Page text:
A cousin of the mockingbird, these medium-sized gray songbirds are common across the warmer parts of North America, where they are frequently heard (but less often seen) in backyards and parks. They often return to the same summer territory year after year.

Physical Description

Catbirds’ bodies are a uniform soft gray, with black caps, and rust-red feathers under their relatively long tails. They often perch with a lowered tail and appear hunchbacked. 

Size

Smaller and slimmer than an American robin, catbirds measure 8 to 9 inches (20 to 23 centimeters) long.

Native Habitat

Catbirds prefer low, dense vegetation, very often planted by humans; suburban forests and abandoned farmland. They are frequently found in tropical forests during the winter. 

Lifespan

 Catbirds live about 2.5 years in the wild.

Communication

Most gray catbird communication is accomplished through vocalization, body posture and feather displays. Their most famous call, and the one for which they are named, is a very catlike meow sound. They can also mimic the noises of other birds and even other animals like frogs. They can have a repertoire of up to 100 different syllables and their songs can last up to 10 minutes. 

Food/Eating Habits

Catbirds are omnivores that mostly eat berries and insects. They tend to peck off more fruit than they can actually eat. They are known to raid gardens for raspberries, cherries, blackberries and strawberries. Catbirds have been known to peck eggs of other species, though it is unclear if this serves to supplement their diets or to decrease competition for food in their chosen habitat.

Sleep Habits

They are active during the day, especially at dawn and dusk, and sleep at night. 

Social Structure

Catbirds form breeding pairs as soon as they arrive at the breeding grounds. Only males defend the breeding territory. Like many migratory songbirds, both males and females each defend their own territory in the non-breeding wintering grounds.

Reproduction and Development

Males sing to attract mates early in the breeding season. Female catbirds build big, deep nests in thick underbrush or shrubs. The males sometimes help by bringing nesting materials, including sticks, straw, tree bark and occasionally trash! Inside the nests are lined with fine, soft material including hair, grass and pine needles to cushion the eggs. Nests are usually about four feet off the ground, though they can also be on the ground itself or up as high as 60 feet. They lay three to five turquoise-colored eggs in each clutch and can have two to three clutches a season.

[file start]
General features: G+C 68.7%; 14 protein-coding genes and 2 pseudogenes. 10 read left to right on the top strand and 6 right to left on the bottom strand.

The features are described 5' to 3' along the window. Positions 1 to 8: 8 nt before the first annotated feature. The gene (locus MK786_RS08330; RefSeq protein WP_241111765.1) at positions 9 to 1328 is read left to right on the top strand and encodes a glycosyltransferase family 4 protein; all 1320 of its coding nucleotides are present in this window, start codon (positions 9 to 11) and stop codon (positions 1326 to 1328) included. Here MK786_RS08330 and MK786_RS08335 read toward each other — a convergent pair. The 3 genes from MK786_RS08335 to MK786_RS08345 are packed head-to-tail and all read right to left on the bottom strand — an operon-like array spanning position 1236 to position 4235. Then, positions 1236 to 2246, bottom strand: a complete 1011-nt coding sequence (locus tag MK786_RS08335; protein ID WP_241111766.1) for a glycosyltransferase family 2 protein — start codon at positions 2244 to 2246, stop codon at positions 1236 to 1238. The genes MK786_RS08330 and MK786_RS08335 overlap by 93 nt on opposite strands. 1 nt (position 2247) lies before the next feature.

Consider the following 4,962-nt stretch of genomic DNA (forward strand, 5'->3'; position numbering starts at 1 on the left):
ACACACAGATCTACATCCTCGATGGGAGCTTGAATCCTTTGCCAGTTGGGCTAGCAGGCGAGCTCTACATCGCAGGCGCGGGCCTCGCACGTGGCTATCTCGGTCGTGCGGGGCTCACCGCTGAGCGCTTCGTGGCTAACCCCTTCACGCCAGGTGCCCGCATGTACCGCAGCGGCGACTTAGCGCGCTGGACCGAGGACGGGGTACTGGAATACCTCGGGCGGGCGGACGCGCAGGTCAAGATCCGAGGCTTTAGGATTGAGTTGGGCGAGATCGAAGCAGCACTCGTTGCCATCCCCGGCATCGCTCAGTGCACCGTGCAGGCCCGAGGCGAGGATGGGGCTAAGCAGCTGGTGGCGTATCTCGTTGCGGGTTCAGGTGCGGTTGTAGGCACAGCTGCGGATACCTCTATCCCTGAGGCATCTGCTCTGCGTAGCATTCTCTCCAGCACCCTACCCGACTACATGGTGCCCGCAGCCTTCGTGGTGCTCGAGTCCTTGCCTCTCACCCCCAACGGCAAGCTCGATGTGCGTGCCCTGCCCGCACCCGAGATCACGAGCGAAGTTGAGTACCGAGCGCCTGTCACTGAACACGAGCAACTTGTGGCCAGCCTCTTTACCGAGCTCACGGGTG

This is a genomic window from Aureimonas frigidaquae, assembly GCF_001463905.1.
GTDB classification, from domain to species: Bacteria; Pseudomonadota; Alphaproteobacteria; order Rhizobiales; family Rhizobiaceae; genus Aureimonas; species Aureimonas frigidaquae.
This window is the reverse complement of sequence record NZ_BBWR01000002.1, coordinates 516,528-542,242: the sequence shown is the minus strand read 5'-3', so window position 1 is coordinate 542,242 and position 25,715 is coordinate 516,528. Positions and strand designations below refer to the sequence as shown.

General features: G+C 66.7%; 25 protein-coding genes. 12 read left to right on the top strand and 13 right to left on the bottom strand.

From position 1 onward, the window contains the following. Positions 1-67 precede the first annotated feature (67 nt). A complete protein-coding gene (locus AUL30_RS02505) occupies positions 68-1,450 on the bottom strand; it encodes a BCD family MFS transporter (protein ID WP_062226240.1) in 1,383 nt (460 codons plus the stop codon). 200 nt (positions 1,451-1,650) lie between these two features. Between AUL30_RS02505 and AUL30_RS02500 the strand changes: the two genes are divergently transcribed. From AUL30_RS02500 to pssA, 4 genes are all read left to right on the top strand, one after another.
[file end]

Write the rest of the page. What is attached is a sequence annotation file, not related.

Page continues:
The female incubates the eggs for 12 to 15 days, while the male guards her and the nest. After hatching, both parents feed nestlings for 10 to 11 days until they are big enough to leave the nest.

Brown-headed cowbirds often lay their eggs in the nests of catbirds and other species. Catbirds, however, typically distinguish between their eggs and those of cowbirds. Mothers seem to scrutinize the first egg they lay and then destroy any eggs that look different thereafter.

Conservation Efforts

Climate change and habitat destruction, especially along coasts, are among the biggest threats gray catbirds face. 

Help this Species

  • Be a responsible cat owner, and keep cats indoors or under restraint when outside. Never release animals that have been kept as pets into the wild.
  • Plant native flowers in your garden to help feed resident and migrating pollinators. You'll make your lawn beautiful and help wildlife at the same time!
  • Growing, transporting and preparing food uses a lot of resources, so choose local, seasonal produce when possible. A significant amount of food waste also ends up in landfills, so only buy what you can eat.
  • Share the story of this animal with others. Simply increasing awareness and educating others about the threats invasive species pose to local ecosystems can help protect native environments.

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